The Fallout from Our Blackboard Battlegrounds: A Call for Withdrawal and aNew Way Forward

Mae D. Quinn

Reprinted from: Mae D. Quinn, The Fallout from Our Blackboard Battlegrounds: a Call for Withdrawal and a New Way Forward, 15 Journal of Gender, Race and Justice 541 (Spring 2012)

 

War is not healthy for children and other living things --Anti-Vietnam War slogan attributed to Lorraine Schneider, member of the group Another Mother for Peace (1967)

 

In 1973, Time magazine described a national school system under siege. In its article Blackboard Battlegrounds: A Question of Survival, Time reported that troubled urban youth were rejecting education, terrorizing teachers, and turning the country's schoolyards into battlefields. Claiming that simple survival in the face of such insurgency had become the top priority of school administrators, the article quoted one educator as stating, You can't teach anything unless you have an atmosphere without violence.

Despite concerns about a culture of aggression and hostility within the education setting, the article went on to laud new national experiments in increased school-based security and policing, including an on-call 80-man strike force that one city employed to thwart potential activities of wayward students. Time conceded that at-risk youth, whom it described as being born to the jungle of the slums, were largely victims of societal and systemic neglect. Yet it joined the growing chorus of voices that urged the forcible take-back of schools as a step toward winning the war against urban youth--largely poor students and students of color. In doing so, Time acknowledged such strategies would likely have an impact on the larger community outside of the schoolhouse walls.

Sadly, over thirty-five years later, the United States has yet to stand down from this combative orientation toward certain children. In fact, campaigns against poor and minority students have only grown more complex and sophisticated in their approaches, and their implications have become increasingly palpable and profound. The campaigns are clearly having an impact on communities outside of the schoolhouse walls. This Article explores the implications of our continuing--and now multiple--wars on such youth and calls for withdrawal from combat. As this Article will describe, these vulnerable young people continue to find themselves embattled by classroom educational policies and practices that threaten their wellbeing. It further asserts that, as is always the case during wartime, such tactics have placed such children at great risk, endangering their wellbeing and seriously reducing their chances to thrive and, in some cases, survive.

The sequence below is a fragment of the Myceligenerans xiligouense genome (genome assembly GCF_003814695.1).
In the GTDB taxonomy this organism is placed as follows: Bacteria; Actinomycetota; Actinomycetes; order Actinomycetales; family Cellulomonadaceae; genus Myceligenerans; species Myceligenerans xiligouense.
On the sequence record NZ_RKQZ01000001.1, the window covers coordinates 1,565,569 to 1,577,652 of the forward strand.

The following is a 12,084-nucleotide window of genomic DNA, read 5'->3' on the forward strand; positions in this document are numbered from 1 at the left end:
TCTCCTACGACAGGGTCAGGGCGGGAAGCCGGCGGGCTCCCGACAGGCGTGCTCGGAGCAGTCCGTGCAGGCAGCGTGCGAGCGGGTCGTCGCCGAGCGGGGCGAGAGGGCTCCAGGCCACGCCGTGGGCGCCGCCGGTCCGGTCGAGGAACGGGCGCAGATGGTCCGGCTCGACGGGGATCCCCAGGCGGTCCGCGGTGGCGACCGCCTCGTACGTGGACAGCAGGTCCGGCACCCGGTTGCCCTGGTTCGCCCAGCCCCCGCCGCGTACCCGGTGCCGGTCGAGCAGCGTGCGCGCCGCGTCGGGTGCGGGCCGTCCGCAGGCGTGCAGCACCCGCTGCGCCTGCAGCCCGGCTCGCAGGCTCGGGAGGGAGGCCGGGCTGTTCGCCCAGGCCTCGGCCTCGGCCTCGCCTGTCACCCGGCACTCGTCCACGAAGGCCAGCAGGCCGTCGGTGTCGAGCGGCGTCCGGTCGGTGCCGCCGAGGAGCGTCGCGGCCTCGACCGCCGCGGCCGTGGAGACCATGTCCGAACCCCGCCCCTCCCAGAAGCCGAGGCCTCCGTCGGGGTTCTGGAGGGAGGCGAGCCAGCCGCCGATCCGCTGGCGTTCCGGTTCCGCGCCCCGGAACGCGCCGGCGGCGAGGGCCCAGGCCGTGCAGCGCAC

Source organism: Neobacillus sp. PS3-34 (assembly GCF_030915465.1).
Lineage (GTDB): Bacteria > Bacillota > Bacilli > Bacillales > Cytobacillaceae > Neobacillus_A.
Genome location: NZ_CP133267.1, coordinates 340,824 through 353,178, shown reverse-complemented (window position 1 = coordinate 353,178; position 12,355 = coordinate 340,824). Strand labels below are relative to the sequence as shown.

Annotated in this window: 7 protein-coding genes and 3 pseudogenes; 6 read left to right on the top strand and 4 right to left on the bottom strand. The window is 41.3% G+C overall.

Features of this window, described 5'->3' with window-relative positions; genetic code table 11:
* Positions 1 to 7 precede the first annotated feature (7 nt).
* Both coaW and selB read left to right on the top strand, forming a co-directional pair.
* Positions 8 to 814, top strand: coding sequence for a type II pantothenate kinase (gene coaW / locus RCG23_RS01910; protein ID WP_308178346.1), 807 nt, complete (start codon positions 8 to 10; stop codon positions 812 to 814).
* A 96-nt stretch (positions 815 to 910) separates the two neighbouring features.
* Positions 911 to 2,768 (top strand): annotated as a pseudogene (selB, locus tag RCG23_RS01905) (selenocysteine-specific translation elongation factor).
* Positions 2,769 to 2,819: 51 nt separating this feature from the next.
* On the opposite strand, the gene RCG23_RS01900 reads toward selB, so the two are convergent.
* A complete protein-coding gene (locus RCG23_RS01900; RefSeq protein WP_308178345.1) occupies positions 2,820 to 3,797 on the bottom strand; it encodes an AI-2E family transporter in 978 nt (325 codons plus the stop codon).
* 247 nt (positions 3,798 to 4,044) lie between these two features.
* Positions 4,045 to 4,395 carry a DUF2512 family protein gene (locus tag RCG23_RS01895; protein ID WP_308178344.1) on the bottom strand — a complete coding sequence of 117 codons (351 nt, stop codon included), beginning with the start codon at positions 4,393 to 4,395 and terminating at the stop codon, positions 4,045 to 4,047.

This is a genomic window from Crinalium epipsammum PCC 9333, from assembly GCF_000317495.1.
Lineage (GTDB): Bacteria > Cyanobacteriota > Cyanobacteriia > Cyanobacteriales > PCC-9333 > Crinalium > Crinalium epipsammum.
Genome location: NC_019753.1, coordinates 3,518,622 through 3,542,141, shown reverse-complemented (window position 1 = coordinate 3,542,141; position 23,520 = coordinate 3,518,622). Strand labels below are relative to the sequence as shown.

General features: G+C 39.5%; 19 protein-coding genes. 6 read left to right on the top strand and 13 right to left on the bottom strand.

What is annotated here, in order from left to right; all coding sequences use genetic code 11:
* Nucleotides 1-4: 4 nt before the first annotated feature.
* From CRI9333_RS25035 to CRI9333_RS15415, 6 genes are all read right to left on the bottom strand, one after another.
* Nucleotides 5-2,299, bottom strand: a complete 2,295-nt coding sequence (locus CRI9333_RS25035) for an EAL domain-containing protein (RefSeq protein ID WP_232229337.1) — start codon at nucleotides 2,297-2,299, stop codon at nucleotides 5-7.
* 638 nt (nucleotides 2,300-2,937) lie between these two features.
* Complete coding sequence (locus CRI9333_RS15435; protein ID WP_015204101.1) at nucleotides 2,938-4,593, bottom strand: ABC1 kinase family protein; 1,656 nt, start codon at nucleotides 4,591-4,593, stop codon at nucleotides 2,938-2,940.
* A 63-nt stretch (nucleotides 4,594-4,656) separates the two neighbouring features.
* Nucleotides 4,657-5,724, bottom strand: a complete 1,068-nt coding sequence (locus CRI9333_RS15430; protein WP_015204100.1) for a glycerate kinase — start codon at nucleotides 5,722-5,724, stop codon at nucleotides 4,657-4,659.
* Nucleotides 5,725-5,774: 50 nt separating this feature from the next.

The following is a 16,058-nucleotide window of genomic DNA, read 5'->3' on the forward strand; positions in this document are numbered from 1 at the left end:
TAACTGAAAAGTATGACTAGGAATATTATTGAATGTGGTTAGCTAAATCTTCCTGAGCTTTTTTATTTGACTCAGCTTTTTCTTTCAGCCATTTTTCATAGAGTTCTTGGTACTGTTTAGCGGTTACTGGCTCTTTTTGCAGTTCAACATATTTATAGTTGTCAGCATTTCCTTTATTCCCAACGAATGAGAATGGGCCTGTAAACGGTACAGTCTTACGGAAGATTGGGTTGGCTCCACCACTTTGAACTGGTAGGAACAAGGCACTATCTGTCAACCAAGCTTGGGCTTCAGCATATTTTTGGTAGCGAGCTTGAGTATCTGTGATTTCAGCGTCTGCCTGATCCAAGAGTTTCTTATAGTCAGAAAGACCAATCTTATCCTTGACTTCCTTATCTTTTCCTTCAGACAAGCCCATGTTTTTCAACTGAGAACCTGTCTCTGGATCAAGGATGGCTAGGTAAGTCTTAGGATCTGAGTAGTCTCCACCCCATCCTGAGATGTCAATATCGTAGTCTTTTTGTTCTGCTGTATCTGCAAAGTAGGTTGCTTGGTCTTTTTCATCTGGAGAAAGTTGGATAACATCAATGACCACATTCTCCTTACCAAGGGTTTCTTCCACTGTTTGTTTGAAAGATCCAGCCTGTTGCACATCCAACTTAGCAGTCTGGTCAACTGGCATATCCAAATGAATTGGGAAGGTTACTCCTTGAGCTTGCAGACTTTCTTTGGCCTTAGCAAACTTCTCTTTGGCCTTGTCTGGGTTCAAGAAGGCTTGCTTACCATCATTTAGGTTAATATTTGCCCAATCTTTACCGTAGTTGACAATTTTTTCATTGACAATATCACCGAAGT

On one hand, society continues to frame poor and minority youth as troubled and violent populations to be feared, managed, and in many instances, forcibly rooted out. School-districting policies and funding formulas create structures that separate privileged youth from those who are poor and, often times, minorities. Beyond contending with these divide-and-conquer strategies, school children from marginalized communities face enhanced policing efforts, discipline proceedings, and push-out practices. Under the guise of promoting safe schools and gun-free zones, such strategies leave children feeling as if they are under attack. For many, it results in their forcible removal from educational placements and communities. Thus, the children actually become prisoners of the war on youth, which further limits their life chances.

On the other hand, school systems have often encouraged these same children to embrace violence, by luring them into a life of actual armed conflict. They accomplish this through the savvy and strategic efforts of the U.S. military. These tactics include accessing otherwise confidential school records and recruiting children on public school campuses across the country to join the armed forces. Other tactics include using comic books and high-tech video games to draw in such children, which clearly targets some of our most vulnerable young people. Moreover, the federal government has begun helping states divert hundreds of at-risk children to federally funded, residential, military-run academies, where they are urged to take up arms, enlist to become soldiers, and fight wars abroad. Here again, in an even more direct way, our new blackboard battlegrounds work to reduce the chances for survival of our most at-risk youth.

As noted, this Article seeks to document the manifest hostilities that poor and minority children face in our nation's schools. It does so based in part on the professional and personal experiences of the author as a clinical law professor who teaches a Juvenile Rights and Re-Entry Clinic. It critiques the continuing campaigns against such youth in the United States and urges decision-makers to seriously rethink the nation's priorities and recommit the country to the cause of educating children. This Article further serves as a call to action to join conscientious objectors who reject the current state of affairs. It suggests that we must demand and engage in a different kind of surge, one that might help to reduce the casualties and provide a true new way forward for our most imperiled young people.

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Vernellia R. Randall
Professor of Law
The University of Dayton
School of Law
Dayton, OH 45469-2772
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